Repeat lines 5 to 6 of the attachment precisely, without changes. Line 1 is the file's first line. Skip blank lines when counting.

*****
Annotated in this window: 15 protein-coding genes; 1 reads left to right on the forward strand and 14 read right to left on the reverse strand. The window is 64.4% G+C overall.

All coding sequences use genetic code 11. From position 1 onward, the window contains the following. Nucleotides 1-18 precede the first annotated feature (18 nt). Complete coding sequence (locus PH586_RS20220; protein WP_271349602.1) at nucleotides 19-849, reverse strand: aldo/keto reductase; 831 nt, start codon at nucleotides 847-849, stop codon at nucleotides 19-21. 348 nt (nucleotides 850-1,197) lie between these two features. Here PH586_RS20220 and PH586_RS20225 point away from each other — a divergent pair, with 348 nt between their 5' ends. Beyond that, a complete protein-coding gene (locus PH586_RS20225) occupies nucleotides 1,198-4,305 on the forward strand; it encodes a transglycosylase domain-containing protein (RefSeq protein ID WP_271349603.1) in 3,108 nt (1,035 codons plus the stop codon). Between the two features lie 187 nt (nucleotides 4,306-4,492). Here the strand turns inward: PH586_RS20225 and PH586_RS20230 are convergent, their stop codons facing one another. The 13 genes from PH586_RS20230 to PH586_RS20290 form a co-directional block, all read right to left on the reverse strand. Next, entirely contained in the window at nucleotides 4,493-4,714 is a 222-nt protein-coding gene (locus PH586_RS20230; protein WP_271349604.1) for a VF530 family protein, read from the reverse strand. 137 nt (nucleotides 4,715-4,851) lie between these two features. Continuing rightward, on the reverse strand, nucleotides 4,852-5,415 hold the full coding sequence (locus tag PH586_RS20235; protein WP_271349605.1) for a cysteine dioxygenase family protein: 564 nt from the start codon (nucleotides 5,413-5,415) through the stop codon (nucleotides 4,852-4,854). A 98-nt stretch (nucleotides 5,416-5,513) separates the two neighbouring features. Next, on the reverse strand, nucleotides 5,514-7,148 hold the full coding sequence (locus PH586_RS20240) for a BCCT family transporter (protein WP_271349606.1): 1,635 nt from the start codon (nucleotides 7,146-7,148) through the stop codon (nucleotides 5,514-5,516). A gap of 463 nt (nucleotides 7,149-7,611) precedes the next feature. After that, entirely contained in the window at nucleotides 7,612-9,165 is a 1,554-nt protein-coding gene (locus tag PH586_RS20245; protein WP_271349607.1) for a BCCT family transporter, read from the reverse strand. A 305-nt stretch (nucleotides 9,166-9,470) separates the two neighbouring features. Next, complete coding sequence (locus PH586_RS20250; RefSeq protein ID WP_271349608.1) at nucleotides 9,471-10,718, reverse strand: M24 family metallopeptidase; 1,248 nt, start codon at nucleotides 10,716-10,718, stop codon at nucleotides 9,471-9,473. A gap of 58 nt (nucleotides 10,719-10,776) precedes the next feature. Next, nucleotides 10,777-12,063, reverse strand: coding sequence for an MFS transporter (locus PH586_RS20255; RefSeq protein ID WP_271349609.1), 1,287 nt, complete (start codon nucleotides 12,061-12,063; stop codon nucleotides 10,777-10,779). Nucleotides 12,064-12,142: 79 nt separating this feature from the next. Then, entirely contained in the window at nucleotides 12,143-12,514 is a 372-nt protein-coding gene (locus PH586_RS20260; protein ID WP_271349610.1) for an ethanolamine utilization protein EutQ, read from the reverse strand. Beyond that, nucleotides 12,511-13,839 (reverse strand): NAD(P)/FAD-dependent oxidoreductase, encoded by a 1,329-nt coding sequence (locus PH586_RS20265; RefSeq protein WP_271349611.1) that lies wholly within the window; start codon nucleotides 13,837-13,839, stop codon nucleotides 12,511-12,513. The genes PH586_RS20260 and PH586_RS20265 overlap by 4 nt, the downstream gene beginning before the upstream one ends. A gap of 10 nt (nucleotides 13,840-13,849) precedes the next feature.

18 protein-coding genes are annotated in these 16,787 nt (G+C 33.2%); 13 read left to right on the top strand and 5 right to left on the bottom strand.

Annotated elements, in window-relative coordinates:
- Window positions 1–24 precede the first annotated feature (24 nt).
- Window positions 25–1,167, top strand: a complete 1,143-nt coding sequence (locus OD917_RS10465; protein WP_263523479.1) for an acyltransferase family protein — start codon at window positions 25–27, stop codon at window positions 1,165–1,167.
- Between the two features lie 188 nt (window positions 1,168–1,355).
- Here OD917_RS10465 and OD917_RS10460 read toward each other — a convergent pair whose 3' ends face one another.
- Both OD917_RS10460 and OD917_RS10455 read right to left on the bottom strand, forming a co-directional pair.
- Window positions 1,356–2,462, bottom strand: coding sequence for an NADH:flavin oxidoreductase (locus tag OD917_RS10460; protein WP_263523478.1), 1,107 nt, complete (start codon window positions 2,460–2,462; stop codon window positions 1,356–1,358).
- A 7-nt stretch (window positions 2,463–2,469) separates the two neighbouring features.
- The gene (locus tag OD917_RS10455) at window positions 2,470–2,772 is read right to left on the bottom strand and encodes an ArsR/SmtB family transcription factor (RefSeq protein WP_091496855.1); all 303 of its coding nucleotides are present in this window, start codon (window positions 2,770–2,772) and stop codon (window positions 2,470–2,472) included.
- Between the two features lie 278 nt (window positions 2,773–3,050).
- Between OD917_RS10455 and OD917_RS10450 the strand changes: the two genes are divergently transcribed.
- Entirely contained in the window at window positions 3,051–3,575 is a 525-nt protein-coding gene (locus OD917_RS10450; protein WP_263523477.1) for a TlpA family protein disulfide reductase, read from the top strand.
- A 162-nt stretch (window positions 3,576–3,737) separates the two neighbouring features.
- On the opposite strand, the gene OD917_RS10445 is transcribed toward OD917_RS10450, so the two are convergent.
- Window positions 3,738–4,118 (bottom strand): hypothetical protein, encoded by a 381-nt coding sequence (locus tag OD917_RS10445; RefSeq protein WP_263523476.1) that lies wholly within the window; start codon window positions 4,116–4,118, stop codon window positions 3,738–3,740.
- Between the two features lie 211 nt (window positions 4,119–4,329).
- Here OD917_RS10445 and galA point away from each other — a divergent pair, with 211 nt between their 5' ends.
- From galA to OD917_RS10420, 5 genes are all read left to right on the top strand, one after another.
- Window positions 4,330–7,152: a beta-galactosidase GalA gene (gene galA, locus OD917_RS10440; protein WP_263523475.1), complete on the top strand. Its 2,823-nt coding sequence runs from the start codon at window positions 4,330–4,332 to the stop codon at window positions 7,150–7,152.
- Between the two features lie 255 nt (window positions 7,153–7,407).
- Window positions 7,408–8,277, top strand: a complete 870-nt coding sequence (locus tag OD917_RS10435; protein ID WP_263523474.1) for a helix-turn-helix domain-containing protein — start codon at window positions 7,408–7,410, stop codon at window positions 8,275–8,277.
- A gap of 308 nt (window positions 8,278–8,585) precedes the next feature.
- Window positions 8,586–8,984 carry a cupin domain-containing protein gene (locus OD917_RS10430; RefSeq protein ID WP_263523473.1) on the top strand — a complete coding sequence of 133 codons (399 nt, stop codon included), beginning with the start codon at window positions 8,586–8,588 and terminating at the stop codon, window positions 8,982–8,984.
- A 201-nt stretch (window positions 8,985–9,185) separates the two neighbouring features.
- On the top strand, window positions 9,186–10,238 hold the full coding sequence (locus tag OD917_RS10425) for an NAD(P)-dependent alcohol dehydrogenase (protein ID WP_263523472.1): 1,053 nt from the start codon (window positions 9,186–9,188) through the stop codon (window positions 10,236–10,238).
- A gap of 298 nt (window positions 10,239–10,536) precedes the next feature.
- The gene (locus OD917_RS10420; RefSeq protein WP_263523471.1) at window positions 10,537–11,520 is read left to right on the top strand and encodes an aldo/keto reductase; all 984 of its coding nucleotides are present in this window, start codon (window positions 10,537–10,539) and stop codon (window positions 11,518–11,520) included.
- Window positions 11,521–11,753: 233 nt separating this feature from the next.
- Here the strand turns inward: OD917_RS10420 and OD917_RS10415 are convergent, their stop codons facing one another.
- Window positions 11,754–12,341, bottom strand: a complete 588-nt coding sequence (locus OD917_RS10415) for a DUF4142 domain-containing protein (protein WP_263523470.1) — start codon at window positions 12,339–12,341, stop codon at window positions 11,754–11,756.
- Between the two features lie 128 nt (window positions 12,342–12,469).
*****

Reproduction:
- Window positions 1–24 precede the first annotated feature (24 nt).
- Window positions 25–1,167, top strand: a complete 1,143-nt coding sequence (locus OD917_RS10465; protein WP_263523479.1) for an acyltransferase family protein — start codon at window positions 25–27, stop codon at window positions 1,165–1,167.